Why Use Color?

Color, in any way you use it, is a language that is recognized by anyone – regardless of their native language. By applying color coding in your cleaning plan and strategy, you are removing any uncertainty which results in consistently high-quality cleaning from your office janitorial cleaners

Having a color-coded cleaning program will help eliminate confusion among the cleaning staff as well as simplifying the process. Using different colored towels, cleaning cloths, rags, and mops to represent the cleaning task and area will be helpful and beneficial in ensuring that cross-contamination will not be an issue.  

Common Color-Coded Cleaning Equipment List

There is a variety of color-coded cleaning equipment available to help in maintaining the cleanliness of the facility. While any equipment can be color-coded, there are a number of critical pieces of equipment that are often used in the color coding scheme for cleaning. 

  1. Mops – Color-coded mops will avoid cross-contamination of bacteria during mopping. It is vital in maintaining the hygiene standards of your facility. Even when using bleach, mops can still spread bacteria when used improperly. It is not always that you use bleach when cleaning the floor, making mops a magnet for germs. Keeping it color-coded will reduce the risk and safeguard public health. 
  2. Mop Buckets – Similarly, mop buckets should be color-coded and should not be mixed with each other. There are different products used in each area, and keeping different buckets for each would ensure that mops and buckets aren’t intermingled.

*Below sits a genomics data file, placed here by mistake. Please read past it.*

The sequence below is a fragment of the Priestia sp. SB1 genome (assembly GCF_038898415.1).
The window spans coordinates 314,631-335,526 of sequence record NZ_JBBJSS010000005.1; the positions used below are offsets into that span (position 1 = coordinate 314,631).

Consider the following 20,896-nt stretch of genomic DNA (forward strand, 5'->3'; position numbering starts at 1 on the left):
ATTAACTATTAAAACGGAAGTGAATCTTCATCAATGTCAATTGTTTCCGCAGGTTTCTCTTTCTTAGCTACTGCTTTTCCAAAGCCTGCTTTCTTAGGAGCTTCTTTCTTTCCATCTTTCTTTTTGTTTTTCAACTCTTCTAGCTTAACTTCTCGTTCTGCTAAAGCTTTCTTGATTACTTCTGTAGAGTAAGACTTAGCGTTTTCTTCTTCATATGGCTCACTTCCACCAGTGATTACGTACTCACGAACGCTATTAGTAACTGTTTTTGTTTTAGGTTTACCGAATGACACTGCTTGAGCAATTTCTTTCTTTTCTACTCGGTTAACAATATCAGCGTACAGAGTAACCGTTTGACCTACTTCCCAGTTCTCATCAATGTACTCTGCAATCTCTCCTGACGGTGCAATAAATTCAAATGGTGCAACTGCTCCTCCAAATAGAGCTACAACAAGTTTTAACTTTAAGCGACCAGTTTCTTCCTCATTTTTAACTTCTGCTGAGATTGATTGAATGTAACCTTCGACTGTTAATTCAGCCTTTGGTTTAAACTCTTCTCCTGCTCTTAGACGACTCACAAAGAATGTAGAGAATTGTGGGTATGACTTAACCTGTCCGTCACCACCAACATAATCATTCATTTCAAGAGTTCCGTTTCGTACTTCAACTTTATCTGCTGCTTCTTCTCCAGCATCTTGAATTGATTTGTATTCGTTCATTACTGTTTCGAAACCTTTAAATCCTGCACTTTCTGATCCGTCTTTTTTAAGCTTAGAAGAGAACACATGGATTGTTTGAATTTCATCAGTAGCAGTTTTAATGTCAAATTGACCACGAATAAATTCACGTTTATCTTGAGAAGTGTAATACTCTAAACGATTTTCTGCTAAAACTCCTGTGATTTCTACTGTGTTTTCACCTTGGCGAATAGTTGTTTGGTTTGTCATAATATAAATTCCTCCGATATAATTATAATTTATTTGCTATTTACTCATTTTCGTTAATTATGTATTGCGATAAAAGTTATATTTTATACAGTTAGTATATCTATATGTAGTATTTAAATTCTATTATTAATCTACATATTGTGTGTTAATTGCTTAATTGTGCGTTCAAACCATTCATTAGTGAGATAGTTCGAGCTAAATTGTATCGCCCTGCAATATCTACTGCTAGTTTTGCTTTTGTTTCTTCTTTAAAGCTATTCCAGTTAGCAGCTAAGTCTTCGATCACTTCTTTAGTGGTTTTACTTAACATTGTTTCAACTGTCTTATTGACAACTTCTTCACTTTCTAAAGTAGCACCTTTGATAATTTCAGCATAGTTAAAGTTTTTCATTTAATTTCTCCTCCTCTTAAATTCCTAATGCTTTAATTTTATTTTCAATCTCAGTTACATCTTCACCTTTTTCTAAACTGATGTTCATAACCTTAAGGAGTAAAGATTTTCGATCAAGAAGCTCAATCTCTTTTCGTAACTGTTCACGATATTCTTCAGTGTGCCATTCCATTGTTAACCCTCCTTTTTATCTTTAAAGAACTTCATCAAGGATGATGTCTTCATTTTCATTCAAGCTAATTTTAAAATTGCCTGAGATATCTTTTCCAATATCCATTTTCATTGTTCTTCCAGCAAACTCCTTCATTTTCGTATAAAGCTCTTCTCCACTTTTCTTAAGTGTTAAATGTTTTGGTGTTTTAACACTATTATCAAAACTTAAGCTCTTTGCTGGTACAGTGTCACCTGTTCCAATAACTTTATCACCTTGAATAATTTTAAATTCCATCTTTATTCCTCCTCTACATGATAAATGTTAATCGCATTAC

3. Brushed and Dustpans – Just like the fibers of the mop, the bristles of a brush can spread bacteria and cause a health hazard if used in the wrong environment. A brush used in cleaning windows should not be used in cleaning the floor. That is unhygienic and will surely spread bacteria. Keep a color-coded brush and dustpan for maximum protection.
  4. Cloth – Cloths have fibers that can house germs and bacteria. If not color-coded, these bacteria and germs could easily be transferred from one area to another. Have a supply of color-coded cloth to ensure that no cross-contamination will happen.     

Hiring a Commercial Cleaner

When hiring a commercial cleaning service, it is a good idea if they use color coding in their cleaning material and process. This will be an assurance that they are well-trained professionals that would give a top-quality cleaning service. 

Avoiding cross-contamination should a top priority for the cleaning service you hire. Having a color-coded scheme ensures that they have different cleaning equipment for every area and they are kept separate. 

Check if the cleaning company is using a color-coded scheme. If they are not, find another cleaning company that will guarantee the best cleaning service for your facility. To find out more about our cleaning practices, contact us.